Golf

Humor, drama, and history on the links.

 


 

The Greatest Game Ever Played

By Mark Frost

 

The David and Goliath story of a match that changed American golf. Francis Ouimet, a young working-class amateur, takes on six-time British Open champion Harry Vardon, the inventor of the modern grip and swing, at the 1913 U.S. Open. The story is anything but predictable, mixing history, biography, and page-turning golf commentary into a seamless whole.

 


 

True Links

By George Peper and Malcolm Campbell

 

Filled with magnificent images of 246 of the world's most beautiful links, this volume of photographs is guaranteed to please the eye and inspire putt-lust in the heart of any golfer. But don't be fooled by the sumptuous pictures--woven throughout is a serious examination of the thorny issue of what exactly constitutes a true links course. Sure to inspire debate the next time you tee off.

 


 

Golf Dreams: Writings on Golf

By John Updike

 

Updike, a devoted golfer, gathers together 30 favorite pieces on the game from 1959 to 1995: essays both serious and silly, short fiction turning on the game's many frustrations and fleeting moments of elation, and an instruction-book parody. Particularly delicious is a stitched-together trio of golf episodes from his acclaimed Rabbit Angstrom novels.

 


 

The Back Nine

By Billy Mott

 

Mott didn't start writing until age 36, but his long experience as a caddy pays off with this tough, mesmerizing, and cliché-free debut novel. A former golf phenom who stopped playing due to a freak accident slowly discovers -- 20 years later -- that he can somehow still swing a club competitively.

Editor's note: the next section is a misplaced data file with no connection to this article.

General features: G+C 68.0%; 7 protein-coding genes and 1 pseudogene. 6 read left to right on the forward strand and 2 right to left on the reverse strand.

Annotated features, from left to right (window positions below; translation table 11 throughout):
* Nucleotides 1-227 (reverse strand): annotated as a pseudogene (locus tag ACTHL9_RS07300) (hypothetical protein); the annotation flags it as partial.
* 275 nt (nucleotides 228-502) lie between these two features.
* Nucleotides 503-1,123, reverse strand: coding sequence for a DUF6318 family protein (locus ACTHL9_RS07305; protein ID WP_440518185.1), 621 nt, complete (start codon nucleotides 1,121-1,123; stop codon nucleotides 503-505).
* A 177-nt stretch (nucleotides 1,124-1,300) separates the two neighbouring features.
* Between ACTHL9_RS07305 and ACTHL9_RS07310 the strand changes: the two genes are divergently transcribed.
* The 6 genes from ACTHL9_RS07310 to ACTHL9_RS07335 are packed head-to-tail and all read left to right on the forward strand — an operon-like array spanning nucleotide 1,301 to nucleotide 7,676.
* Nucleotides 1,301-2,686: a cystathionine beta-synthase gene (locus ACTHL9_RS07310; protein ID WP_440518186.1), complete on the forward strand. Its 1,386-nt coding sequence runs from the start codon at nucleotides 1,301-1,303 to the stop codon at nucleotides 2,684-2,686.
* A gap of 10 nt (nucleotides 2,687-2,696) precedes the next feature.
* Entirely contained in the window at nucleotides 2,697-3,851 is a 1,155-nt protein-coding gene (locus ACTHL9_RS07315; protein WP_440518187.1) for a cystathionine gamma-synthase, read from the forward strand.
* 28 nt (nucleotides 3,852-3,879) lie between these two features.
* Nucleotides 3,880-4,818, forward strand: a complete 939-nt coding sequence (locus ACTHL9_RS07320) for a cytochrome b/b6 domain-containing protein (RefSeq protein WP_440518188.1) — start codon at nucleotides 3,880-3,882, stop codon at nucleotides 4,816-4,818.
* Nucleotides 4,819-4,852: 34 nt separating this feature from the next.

The Bogey Man: A Month on the PGA Tour

By George Plimpton

 

Plimpton spends a month on the professional tour, going up against Arnold Palmer, Jack Nicklaus, and the imaginary Japanese admirals in his head that kept screaming instructions. Far more impressive, though, is Plimpton's ability to showcase the psychology of the game with highly entertaining, often hilarious honesty.

 

 

April 23: " 'A job,' the woman repeated again, smiling, as if I hadn't heard her. 'Would you like one?' "

Kenneth Calhoun (Black Moon) and Lysely Tenorio (Monstress) of the Discover Great New Writers program on B-movies, heritage, and finales.

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Books, CDs, DVDs to know about now
The People's Platform

Why is the Internet - once touted as the democratizer of the future - ruled by a few corporate giants, while countless aspirants work for free? Astra Taylor diagnoses why the web has failed to be a utopian playing field, and offers compelling ways we can diversify the marketplace and give voice to the marginalized.

A Private Venus

Dubbed "the Italian Simenon," Giorgio Scerbanenco (1911-1969) began his crime-writing career with books set in the USA, but quickly shifted scene closer to home, the city of Milan.  In this adventure, appearing in English for the first time, his underdog hero Dr. Duca Lamberti finds himself in the middle of a seedy, scantily clad criminal racket, where the presence of an outsider could result in death.

The Promise of Hope

Killed last year in the infamous terror attack at Nairobi's Westgate mall, Kofi Awoonor was a national treasure in his native Ghana.  His career began in 1964 with Rediscovery, and this magnum opus serves as a tribute to his entire long journey charting his beloved nation's course through his accomplished poetry.